Mapping Ecosystem Services to Human well-being – MESH – is an ecosystem service assessment and mapping toolkit developed by Bioversity International, CGIAR and the Natural Capital Project in support of a Science for Nature and People (SNAP) project on ‘Making Ecosystems Count in the Sustainable Development Goals (SDG)’. MESH calculates and maps ecosystem service supply under different landscape management scenarios. MESH has built-in scenario generation tools, multiple ecosystem service supply evaluation, visualization of output maps and automated reprogramming functionalities.
MESH is a software tool written in Python. MESH runs on a backbone of InVEST toolkit models but can also run on other user-installed ecosystem service models. With simultaneous calculation of multiple ecosystem service values across multiple user-created scenarios, MESH allows for simple and quick comparison of trade-offs between ecosystem services both within and between landscape management scenarios.
Link MESH-SDG: https://github.com/skatejones/MESH_SDG
Funding and implementation partners
NCEAS, Science for People and Nature, and the Natural Capital Project.
MESH is applicable at the landscape level (e.g. basin, community, national) anywhere in the world using freely available global datasets or higher resolution local ones if they are available.
Researchers use MESH to understand potential synergies and trade-offs between ecosystem services and their users, as agriculture expands, intensifies, diversifies, or as non-agricultural land uses and/or management changes. The results can help guide and integrate agricultural, development and environmental conservation planning. Currently five ecosystem services are modelled by MESH:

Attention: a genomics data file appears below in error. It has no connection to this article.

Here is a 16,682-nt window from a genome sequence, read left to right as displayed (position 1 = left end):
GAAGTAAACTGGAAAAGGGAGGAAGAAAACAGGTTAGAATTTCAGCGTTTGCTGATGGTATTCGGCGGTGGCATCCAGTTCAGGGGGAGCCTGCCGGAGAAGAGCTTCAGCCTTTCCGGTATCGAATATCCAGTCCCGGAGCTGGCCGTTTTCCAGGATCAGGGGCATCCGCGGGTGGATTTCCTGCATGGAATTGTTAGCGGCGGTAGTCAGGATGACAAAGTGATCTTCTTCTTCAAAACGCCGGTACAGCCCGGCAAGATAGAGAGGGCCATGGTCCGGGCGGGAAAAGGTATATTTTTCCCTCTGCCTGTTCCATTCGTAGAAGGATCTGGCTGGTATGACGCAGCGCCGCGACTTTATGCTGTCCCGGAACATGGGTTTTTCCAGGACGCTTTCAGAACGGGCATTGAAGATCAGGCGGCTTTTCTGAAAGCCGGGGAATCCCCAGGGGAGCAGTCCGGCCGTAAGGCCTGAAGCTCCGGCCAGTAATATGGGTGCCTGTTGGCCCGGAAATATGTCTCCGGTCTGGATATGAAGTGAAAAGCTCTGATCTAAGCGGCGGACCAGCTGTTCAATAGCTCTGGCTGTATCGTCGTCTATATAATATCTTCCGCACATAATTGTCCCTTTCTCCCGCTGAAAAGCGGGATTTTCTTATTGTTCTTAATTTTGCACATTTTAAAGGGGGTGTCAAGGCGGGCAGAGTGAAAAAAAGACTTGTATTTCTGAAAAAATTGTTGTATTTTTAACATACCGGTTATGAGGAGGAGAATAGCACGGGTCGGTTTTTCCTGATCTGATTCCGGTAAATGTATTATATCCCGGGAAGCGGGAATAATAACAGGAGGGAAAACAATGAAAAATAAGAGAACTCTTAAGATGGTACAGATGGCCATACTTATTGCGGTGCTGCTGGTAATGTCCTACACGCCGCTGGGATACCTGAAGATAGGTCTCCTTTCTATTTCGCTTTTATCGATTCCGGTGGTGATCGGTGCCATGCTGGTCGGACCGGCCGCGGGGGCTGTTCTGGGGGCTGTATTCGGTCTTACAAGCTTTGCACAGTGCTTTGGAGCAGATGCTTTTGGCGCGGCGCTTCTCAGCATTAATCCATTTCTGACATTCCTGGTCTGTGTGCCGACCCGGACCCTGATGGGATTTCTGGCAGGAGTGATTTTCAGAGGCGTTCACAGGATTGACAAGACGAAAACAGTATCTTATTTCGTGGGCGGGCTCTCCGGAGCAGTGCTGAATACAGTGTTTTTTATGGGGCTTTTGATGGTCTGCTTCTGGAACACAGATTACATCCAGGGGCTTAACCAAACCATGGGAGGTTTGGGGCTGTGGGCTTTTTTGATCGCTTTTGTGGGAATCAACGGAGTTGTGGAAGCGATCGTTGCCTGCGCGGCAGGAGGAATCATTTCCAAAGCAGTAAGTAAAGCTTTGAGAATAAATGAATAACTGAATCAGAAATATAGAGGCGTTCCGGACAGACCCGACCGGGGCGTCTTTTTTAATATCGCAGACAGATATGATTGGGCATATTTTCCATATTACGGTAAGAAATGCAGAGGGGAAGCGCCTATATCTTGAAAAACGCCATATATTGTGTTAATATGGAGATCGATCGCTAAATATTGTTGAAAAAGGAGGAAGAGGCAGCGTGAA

- Carbon Storage and Sequestration (tonnes/ha/yr)
- Erosion control (sediment retention, tonnes/yr)
- Water Provision (M3/yr)
- Water Quality (avoided nitrogen export, kg/yr)
- Water Quality (avoided phosphorus export, kg/yr)
Researchers use MESH-SDG to understand how changes in ecosystem services under alternative land management scenarios may affect ecosystem contributions to achieving the SDGs. Since the SDGs are of global importance and national interest, this helps to show the policy relevance of ecosystem service assessment outputs.
MESH-SDG will link ecosystem change to six SDGs: food security (SDG2), health (SDG3), water (SDG6), sustainable cities (SDG11), climate (SDG 13) and conservation of terrestrial ecosystems (SDG15). MESH-SDG will be designed to populate values for up to twelve SDG-relevant indicators. These outputs will provide a basis for making comparisons of progress towards multiple national SDG targets across different scenarios of ecosystem change, for example, arising from land-use planning or investment decisions.
MESH is unique, however it uses Natural Capital Project Invest ecosystem service models which are also available as standalone tools.
MESH is adaptable based on situational needs. Other models can easily be incorporated into MESH via a model plugin framework.
MESH SDG is an extension of MESH currently under development. It is a programming script written in R. It will generate outputs and indicators that are specific to the SDGs, based on findings from research and stakeholder consultation during the SNAP project. MESH-SDG will be designed to populate values for up to twelve SDG-relevant indicators. These outputs will provide a basis for making comparisons of progress towards multiple national SDG targets across different scenarios of ecosystem change, for example, arising from land-use planning or investment decisions.
MESH-SDG is designed for use after running an ecosystem service assessment tool such as MESH. You download MESH-SDG onto your computer, and then run it using the outputs of the ecosystem service assessment compiled to show the ‘differences from baseline’ (i.e. proportional ecosystem service changes for each scenario) in an excel file.